See also – Trac Consultancy course handout includes many practical applications of IRS.
A) A lot of (non-financial) corporations (eg. AQQ) have floating interest cost from short term bank _loans_. (I did the same with Citibank SG. Every time I rolls the loan, the interest is based on some floating index.) For risk control and long term planning, they prefer a fixed borrowing cost. They would seek IRS dealers who gives a quote in terms of the swap rate — dealer to charged fixed interest and “Sell floating interest” i.e. “Sell the swap” or “Sell Libor”.
A muni IRS dealer would determine her swap rate using 70% Libor as the floating rate. For each tenor (3 months to 2 years) the ratio is slightly different from 70%.
B) On the other side of the river, a lot of bond issuers (eg IBM) have a fixed interest cost, but to lower it they want floating cost (pay floating). So they find IRS dealers who quote them a swap rate — dealer to PAY fixed and Buy floating interest Income, i.e. dealer Buy the swap.
It's important to get the above 2 scenarios right.
Q: Is it possible for Company A to directly trade with Company B without a dealer? It's improbable to find such a trading partner at the right time. Even if there is, transaction cost is probably too high.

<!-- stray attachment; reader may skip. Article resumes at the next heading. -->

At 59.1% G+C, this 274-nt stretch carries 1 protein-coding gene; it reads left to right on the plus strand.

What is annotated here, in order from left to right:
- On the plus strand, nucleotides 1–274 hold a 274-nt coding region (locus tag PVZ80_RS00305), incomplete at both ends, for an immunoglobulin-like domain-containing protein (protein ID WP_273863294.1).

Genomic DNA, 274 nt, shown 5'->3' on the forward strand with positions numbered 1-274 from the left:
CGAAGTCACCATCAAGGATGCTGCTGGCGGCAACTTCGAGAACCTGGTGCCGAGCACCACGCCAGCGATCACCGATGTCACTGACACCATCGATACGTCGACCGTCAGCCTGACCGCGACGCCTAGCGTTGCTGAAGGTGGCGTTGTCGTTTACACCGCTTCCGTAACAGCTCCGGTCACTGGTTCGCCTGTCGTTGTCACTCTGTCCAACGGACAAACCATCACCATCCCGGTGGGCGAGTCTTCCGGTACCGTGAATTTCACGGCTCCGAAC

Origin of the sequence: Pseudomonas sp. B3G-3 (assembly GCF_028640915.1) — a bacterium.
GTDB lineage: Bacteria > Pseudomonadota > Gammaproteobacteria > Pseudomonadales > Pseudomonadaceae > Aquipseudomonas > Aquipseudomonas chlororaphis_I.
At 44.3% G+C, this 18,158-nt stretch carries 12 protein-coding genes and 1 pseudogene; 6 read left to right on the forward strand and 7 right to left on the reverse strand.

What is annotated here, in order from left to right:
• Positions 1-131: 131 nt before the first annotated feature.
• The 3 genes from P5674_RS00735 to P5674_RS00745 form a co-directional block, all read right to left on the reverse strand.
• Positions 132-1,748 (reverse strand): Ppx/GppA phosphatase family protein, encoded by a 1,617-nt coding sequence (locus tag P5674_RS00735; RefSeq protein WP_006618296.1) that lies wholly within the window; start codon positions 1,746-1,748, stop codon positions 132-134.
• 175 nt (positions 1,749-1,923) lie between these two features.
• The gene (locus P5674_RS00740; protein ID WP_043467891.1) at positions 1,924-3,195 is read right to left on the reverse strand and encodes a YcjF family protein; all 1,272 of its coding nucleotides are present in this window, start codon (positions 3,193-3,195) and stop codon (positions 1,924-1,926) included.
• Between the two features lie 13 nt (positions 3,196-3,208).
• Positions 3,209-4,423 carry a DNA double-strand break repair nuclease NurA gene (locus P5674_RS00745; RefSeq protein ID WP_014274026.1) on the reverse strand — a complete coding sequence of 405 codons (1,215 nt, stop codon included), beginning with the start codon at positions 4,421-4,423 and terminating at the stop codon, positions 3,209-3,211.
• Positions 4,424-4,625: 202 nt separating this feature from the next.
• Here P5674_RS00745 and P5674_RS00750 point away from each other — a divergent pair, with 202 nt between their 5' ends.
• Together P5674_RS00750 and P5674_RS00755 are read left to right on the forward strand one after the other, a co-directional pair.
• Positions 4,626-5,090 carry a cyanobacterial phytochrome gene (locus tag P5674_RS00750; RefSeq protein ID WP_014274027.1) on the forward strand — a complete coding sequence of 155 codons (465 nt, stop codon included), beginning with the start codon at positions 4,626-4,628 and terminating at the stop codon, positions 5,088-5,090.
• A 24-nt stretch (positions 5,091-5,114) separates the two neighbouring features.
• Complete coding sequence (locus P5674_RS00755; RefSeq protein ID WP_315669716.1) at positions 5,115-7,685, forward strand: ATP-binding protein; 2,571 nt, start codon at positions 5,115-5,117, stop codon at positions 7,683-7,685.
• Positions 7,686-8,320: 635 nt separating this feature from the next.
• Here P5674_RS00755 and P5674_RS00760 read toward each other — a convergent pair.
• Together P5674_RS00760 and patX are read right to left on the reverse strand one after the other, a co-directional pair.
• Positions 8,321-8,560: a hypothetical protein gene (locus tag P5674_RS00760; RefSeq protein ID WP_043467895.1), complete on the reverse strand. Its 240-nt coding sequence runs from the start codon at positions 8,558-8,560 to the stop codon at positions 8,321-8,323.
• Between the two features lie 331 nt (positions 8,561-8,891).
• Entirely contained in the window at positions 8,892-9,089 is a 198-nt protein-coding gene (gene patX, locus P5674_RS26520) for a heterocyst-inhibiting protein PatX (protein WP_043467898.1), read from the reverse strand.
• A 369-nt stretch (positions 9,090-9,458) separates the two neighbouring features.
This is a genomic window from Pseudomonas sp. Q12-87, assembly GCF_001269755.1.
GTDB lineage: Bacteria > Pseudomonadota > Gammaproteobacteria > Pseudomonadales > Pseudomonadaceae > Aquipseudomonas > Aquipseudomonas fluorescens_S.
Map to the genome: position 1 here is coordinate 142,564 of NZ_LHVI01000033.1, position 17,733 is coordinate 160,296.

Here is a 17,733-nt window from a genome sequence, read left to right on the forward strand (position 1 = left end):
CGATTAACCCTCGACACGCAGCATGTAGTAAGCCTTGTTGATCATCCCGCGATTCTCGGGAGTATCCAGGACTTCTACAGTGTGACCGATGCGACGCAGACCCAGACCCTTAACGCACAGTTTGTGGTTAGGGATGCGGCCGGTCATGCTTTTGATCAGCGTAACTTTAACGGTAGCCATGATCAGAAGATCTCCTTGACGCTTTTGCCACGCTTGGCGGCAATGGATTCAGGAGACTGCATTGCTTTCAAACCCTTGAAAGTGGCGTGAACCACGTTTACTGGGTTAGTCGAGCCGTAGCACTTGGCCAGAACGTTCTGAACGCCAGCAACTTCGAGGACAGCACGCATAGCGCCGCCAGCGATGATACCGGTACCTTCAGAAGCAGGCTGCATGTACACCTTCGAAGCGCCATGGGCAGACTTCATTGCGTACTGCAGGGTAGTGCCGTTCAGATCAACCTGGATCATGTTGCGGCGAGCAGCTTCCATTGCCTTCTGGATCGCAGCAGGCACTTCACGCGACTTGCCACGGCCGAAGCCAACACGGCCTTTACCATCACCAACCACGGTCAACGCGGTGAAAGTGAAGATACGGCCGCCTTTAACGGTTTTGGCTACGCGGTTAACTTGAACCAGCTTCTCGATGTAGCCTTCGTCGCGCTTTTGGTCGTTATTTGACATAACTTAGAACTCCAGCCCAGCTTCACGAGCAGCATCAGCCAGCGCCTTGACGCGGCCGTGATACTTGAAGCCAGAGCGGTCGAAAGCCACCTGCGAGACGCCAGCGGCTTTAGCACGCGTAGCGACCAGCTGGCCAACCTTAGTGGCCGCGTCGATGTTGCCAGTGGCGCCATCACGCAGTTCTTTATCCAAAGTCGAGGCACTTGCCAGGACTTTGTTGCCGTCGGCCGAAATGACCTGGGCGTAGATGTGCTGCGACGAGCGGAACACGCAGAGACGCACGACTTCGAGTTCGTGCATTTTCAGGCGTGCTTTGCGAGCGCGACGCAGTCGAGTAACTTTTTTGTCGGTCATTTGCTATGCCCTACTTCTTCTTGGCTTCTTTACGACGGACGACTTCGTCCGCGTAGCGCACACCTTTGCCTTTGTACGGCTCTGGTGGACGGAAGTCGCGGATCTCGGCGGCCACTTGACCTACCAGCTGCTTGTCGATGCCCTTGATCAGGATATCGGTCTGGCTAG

The same dealer could give quotes to both clients. The 2 swap rates quoted are like the bid/ask “published” by the dealer. Dealer might want to pay 500bps for Libor; and simultaneously want to charge (receive) 530bps for Libor.
Dealer doesn't really publish the 2 swap rates because each IRS contract is bespoke. If a dealer happens to have both client A and B then dealer is lucky. He can earn the difference between the 2 swap rates. Usually there's not a perfect match on tenor and amount etc. In such a (normal) case, dealer has outstanding exposure to be hedged. They hedge by buying (selling also?) Eurodollar futures or trading gov bonds with repo.
AQQ's Motivation to pay fixed – predictable cost
IBM's Motivation to pay floating – lower cost